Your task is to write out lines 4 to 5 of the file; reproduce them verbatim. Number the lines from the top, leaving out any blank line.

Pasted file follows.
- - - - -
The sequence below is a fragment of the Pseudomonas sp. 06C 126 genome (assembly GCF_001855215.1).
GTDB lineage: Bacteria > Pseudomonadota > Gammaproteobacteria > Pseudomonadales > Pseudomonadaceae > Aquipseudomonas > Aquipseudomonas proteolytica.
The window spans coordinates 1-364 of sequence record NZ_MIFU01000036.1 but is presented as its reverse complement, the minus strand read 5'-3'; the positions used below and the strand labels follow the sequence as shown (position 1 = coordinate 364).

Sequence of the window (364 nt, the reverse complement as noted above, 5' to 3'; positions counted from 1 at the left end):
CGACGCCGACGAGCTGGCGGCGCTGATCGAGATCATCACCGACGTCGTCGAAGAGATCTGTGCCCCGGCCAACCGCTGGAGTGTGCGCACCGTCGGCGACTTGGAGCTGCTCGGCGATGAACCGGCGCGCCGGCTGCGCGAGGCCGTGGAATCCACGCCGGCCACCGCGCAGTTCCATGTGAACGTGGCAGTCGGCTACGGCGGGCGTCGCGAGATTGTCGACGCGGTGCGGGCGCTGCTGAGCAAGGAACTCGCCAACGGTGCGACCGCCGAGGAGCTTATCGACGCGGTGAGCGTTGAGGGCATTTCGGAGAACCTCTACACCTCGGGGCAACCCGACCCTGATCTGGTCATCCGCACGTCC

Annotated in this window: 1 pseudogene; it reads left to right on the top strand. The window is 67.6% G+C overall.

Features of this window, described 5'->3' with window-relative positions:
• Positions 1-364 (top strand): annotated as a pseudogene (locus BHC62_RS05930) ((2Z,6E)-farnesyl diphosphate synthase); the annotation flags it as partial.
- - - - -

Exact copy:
Sequence of the window (364 nt, the reverse complement as noted above, 5' to 3'; positions counted from 1 at the left end):
CGACGCCGACGAGCTGGCGGCGCTGATCGAGATCATCACCGACGTCGTCGAAGAGATCTGTGCCCCGGCCAACCGCTGGAGTGTGCGCACCGTCGGCGACTTGGAGCTGCTCGGCGATGAACCGGCGCGCCGGCTGCGCGAGGCCGTGGAATCCACGCCGGCCACCGCGCAGTTCCATGTGAACGTGGCAGTCGGCTACGGCGGGCGTCGCGAGATTGTCGACGCGGTGCGGGCGCTGCTGAGCAAGGAACTCGCCAACGGTGCGACCGCCGAGGAGCTTATCGACGCGGTGAGCGTTGAGGGCATTTCGGAGAACCTCTACACCTCGGGGCAACCCGACCCTGATCTGGTCATCCGCACGTCC